To the Editor: The headline of the second page of the July article, "Bottled waters are putting out good vibrations," caught my attention, but probably not for the reasons NFM intended. You see, like a lot of people in and outside the natural food industry, I'm beginning to conclude that there is little about bottled water that's good for nature. Yet each year corporations like Coca-Cola and Pepsi spend hundreds of millions to "put out good vibes" and cultivate a feel-good, soft-focus image of bottled water as both the product of a clean environment and as compatible with environmental stewardship.
But, in fact, it is becoming increasingly clear to a few, like Charles Fishman of Fast Company and the nonprofit Corporate Accountability, that buying and selling bottled water is tantamount to driving a Hummer. Yes, there are a few occasions where even a huge SUV (or some bottled water) makes perfect sense, but overwhelmingly it's bad for the environment, bad for your wallet, and just plain unnecessary. As others have pointed out, the United States has already invested untold billions of public money to create a great, clean and safe public water system that costs the user only cents per gallon. Given all our other environment challenges, do we really need to add the senseless bottling, shipping, refrigeration and disposal of billions of gallons of water? I hope in the months to come that NFM will encourage retailers to consider whether promoting bottled water sales is really compatible with their commitments to responsible and sustainable business practices.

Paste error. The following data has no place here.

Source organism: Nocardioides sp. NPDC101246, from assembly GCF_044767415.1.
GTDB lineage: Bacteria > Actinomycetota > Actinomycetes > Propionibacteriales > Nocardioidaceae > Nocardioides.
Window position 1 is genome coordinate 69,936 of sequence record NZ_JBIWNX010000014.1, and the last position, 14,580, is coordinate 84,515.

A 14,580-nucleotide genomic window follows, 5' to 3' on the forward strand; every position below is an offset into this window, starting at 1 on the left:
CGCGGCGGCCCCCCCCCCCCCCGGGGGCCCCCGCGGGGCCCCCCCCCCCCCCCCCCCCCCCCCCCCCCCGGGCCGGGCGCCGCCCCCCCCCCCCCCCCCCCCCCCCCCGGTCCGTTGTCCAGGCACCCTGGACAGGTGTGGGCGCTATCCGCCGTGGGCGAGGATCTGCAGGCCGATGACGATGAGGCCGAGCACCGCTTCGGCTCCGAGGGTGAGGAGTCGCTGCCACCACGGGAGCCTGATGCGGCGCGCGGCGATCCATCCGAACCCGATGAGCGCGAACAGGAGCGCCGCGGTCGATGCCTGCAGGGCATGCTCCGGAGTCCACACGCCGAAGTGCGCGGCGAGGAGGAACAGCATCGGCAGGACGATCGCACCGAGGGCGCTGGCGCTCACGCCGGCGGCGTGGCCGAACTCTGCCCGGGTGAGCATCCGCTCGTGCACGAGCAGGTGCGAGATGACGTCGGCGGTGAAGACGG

For more information on the ramifications of this new, very profitable industry, see: www.fastcompany.com/magazine/117/features-message-in-a-bottle.html and www.stopcorporateabuse.org/cms/page1248.cfm.
Natural Foods Merchandiser volume XXVIII/number 9/p. 26